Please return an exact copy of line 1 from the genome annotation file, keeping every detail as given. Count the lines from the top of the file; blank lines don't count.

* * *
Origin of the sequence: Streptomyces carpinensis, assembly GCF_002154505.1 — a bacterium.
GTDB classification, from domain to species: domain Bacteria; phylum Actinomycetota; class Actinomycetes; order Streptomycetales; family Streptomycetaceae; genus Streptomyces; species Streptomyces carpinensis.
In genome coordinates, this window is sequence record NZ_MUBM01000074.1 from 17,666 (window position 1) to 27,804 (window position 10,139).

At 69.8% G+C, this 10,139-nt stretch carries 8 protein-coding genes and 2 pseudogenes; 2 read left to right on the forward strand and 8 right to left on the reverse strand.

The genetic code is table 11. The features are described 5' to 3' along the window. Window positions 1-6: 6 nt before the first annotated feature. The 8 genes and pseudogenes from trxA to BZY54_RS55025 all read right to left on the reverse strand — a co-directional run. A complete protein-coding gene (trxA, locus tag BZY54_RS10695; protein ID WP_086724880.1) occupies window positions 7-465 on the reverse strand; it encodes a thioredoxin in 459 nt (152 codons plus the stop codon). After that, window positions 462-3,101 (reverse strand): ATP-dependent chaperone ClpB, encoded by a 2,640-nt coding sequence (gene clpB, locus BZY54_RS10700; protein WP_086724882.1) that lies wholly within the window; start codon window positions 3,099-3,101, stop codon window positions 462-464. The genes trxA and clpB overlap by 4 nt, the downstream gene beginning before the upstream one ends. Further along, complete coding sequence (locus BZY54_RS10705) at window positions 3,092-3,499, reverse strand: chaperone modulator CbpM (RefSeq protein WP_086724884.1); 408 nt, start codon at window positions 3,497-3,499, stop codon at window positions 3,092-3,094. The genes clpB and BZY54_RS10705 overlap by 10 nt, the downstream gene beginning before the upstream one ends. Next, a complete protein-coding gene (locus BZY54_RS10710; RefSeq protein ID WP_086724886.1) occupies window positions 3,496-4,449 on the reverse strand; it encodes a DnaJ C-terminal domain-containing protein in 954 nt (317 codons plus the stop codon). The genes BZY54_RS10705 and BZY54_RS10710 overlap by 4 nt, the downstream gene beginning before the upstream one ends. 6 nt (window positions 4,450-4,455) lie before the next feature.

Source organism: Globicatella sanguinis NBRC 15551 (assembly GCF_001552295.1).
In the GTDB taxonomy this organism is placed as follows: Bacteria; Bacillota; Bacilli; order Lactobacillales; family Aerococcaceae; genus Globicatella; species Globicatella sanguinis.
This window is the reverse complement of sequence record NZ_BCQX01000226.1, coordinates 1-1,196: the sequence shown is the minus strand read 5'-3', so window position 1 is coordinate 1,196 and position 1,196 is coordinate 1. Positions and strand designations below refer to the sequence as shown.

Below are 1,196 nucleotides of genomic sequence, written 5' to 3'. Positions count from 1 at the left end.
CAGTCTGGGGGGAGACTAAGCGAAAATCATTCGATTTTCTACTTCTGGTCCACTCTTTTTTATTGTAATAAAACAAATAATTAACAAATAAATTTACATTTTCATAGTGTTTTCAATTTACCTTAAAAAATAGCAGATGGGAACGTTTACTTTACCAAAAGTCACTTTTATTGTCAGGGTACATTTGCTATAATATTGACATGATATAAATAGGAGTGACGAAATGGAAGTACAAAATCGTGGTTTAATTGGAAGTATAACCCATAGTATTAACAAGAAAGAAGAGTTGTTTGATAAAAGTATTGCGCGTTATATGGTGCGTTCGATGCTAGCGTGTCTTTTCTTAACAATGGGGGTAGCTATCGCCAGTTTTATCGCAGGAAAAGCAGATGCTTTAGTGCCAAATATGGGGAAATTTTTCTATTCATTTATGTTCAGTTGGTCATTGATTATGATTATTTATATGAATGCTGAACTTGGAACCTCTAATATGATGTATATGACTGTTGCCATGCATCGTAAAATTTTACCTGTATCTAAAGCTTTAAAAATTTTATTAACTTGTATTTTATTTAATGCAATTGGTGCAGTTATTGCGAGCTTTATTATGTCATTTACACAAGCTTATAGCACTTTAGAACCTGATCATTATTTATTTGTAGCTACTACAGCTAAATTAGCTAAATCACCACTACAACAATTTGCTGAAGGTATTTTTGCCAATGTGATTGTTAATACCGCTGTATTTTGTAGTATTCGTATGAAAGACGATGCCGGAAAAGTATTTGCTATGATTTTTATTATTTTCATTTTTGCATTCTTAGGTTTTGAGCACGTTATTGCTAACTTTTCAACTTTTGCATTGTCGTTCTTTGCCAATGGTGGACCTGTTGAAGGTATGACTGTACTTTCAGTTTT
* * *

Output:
Origin of the sequence: Streptomyces carpinensis, assembly GCF_002154505.1 — a bacterium.